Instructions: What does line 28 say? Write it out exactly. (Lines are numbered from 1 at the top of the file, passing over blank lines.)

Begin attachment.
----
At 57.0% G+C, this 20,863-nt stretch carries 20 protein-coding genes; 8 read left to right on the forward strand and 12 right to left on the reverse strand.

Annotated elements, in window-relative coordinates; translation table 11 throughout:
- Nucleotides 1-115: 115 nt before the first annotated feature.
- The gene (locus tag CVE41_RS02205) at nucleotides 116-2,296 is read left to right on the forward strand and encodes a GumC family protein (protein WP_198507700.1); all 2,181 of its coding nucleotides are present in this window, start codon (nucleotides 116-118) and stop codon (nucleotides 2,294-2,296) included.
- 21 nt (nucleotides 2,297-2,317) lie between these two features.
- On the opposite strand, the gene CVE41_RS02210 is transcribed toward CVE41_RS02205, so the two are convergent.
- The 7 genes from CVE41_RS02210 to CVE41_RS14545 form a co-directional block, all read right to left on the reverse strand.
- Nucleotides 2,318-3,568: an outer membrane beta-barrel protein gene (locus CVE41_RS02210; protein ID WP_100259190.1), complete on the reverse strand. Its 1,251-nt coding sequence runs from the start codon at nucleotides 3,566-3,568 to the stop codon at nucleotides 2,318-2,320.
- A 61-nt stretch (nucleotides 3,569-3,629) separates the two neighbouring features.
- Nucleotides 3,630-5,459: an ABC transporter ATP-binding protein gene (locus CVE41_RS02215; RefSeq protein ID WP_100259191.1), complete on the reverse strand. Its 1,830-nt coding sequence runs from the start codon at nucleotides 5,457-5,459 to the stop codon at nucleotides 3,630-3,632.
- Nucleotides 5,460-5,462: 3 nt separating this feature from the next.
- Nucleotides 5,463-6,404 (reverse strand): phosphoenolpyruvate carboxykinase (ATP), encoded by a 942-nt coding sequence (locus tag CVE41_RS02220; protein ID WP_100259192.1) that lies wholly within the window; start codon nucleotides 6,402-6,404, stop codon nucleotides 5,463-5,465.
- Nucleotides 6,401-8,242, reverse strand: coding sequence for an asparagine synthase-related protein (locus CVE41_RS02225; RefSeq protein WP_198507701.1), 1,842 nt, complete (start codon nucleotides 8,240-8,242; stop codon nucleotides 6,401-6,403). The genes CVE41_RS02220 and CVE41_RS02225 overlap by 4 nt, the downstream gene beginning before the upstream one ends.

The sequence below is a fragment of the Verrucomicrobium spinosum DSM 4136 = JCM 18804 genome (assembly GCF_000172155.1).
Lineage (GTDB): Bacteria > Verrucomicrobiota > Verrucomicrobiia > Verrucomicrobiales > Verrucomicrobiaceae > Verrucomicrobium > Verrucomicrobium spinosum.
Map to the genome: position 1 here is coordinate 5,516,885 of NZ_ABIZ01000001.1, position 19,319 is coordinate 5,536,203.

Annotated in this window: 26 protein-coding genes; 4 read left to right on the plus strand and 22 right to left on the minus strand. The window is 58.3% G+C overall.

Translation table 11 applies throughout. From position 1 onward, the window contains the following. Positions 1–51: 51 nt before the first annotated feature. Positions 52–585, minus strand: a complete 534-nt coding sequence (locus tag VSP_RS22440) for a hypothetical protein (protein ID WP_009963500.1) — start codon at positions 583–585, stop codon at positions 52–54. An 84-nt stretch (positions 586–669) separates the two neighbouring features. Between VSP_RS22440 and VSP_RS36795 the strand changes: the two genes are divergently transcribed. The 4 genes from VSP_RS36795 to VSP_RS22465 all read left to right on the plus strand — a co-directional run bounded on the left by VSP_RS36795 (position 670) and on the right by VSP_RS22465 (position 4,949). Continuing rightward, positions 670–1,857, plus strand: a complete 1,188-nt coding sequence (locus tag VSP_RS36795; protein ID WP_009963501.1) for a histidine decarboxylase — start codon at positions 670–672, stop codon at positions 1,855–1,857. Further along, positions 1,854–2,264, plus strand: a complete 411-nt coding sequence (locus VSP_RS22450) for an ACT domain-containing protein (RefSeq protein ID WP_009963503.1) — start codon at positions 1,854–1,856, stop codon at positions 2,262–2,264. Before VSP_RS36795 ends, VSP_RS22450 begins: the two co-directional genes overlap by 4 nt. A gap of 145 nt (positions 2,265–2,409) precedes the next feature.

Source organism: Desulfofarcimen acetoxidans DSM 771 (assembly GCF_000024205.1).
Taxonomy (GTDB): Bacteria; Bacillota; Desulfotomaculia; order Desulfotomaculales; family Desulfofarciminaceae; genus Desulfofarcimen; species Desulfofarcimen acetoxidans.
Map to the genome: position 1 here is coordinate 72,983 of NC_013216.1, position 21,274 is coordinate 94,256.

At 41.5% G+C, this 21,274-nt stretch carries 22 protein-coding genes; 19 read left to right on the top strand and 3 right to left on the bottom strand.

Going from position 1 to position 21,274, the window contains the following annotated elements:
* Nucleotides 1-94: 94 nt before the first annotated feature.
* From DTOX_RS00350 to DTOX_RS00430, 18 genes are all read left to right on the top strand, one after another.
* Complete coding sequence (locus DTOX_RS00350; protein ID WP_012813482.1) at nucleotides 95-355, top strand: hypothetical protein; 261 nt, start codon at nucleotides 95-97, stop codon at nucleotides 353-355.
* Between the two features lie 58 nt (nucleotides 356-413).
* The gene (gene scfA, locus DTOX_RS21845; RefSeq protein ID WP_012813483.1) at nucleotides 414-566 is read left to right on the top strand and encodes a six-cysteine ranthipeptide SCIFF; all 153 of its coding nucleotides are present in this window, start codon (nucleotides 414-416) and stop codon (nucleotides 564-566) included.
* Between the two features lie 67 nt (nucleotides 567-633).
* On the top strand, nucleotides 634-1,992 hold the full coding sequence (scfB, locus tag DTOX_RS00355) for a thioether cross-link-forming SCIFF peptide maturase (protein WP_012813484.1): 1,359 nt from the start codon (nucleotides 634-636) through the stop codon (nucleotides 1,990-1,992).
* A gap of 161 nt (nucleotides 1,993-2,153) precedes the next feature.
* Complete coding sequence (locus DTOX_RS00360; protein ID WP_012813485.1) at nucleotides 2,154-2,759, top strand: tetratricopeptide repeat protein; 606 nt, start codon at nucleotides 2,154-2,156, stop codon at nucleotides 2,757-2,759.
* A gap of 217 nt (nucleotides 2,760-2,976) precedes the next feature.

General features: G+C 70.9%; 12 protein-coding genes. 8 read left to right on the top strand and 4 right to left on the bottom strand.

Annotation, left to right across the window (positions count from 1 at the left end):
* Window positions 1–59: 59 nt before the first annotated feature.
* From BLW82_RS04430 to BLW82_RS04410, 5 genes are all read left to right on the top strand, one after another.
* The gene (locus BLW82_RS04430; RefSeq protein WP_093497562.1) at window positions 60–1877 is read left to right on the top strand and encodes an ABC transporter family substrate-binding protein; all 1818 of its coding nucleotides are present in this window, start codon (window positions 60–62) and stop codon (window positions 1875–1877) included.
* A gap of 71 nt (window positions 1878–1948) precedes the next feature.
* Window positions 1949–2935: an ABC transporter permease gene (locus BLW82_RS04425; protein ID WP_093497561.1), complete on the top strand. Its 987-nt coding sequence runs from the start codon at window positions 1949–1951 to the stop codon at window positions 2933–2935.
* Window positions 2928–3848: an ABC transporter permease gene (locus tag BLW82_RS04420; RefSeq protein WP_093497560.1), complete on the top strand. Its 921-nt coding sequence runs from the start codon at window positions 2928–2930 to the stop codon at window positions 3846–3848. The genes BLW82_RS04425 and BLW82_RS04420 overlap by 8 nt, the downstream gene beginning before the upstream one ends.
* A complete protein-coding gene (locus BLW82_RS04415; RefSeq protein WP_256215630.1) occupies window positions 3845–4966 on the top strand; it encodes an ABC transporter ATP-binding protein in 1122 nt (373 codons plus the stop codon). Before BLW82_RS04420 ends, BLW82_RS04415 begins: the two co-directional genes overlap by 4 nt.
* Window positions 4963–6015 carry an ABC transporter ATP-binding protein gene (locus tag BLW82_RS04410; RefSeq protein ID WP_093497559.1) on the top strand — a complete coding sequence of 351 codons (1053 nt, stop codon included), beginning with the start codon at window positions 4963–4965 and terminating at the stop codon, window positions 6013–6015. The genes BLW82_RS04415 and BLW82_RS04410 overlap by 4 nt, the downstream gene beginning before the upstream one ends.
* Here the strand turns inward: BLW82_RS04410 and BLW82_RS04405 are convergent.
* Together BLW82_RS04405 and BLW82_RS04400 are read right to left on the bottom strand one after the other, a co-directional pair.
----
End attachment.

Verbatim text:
* The gene (gene scfA, locus DTOX_RS21845; RefSeq protein ID WP_012813483.1) at nucleotides 414-566 is read left to right on the top strand and encodes a six-cysteine ranthipeptide SCIFF; all 153 of its coding nucleotides are present in this window, start codon (nucleotides 414-416) and stop codon (nucleotides 564-566) included.